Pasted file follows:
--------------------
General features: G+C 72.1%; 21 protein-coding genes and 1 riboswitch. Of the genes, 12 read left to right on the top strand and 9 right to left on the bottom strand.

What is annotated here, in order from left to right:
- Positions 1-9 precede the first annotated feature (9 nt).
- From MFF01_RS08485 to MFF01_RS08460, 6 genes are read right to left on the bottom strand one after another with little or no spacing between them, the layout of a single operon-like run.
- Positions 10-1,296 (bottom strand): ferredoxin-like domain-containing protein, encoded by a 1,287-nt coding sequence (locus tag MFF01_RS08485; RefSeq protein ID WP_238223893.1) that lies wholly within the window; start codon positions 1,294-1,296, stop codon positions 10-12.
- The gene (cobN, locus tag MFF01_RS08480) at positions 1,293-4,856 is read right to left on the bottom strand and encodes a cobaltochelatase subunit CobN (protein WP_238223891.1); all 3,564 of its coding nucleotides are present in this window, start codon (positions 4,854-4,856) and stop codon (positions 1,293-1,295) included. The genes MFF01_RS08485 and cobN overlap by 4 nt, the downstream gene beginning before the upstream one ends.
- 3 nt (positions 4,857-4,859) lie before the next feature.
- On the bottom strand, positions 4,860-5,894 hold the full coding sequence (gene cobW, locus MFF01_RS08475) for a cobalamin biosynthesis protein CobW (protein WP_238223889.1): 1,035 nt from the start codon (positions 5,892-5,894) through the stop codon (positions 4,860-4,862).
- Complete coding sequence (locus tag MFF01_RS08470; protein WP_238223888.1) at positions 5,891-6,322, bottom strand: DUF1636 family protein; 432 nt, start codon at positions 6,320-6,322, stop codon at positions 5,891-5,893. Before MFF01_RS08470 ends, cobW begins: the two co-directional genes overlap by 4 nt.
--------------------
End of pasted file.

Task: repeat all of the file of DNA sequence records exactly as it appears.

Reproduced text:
General features: G+C 72.1%; 21 protein-coding genes and 1 riboswitch. Of the genes, 12 read left to right on the top strand and 9 right to left on the bottom strand.

What is annotated here, in order from left to right:
- Positions 1-9 precede the first annotated feature (9 nt).
- From MFF01_RS08485 to MFF01_RS08460, 6 genes are read right to left on the bottom strand one after another with little or no spacing between them, the layout of a single operon-like run.
- Positions 10-1,296 (bottom strand): ferredoxin-like domain-containing protein, encoded by a 1,287-nt coding sequence (locus tag MFF01_RS08485; RefSeq protein ID WP_238223893.1) that lies wholly within the window; start codon positions 1,294-1,296, stop codon positions 10-12.
- The gene (cobN, locus tag MFF01_RS08480) at positions 1,293-4,856 is read right to left on the bottom strand and encodes a cobaltochelatase subunit CobN (protein WP_238223891.1); all 3,564 of its coding nucleotides are present in this window, start codon (positions 4,854-4,856) and stop codon (positions 1,293-1,295) included. The genes MFF01_RS08485 and cobN overlap by 4 nt, the downstream gene beginning before the upstream one ends.
- 3 nt (positions 4,857-4,859) lie before the next feature.
- On the bottom strand, positions 4,860-5,894 hold the full coding sequence (gene cobW, locus MFF01_RS08475) for a cobalamin biosynthesis protein CobW (protein WP_238223889.1): 1,035 nt from the start codon (positions 5,892-5,894) through the stop codon (positions 4,860-4,862).
- Complete coding sequence (locus tag MFF01_RS08470; protein WP_238223888.1) at positions 5,891-6,322, bottom strand: DUF1636 family protein; 432 nt, start codon at positions 6,320-6,322, stop codon at positions 5,891-5,893. Before MFF01_RS08470 ends, cobW begins: the two co-directional genes overlap by 4 nt.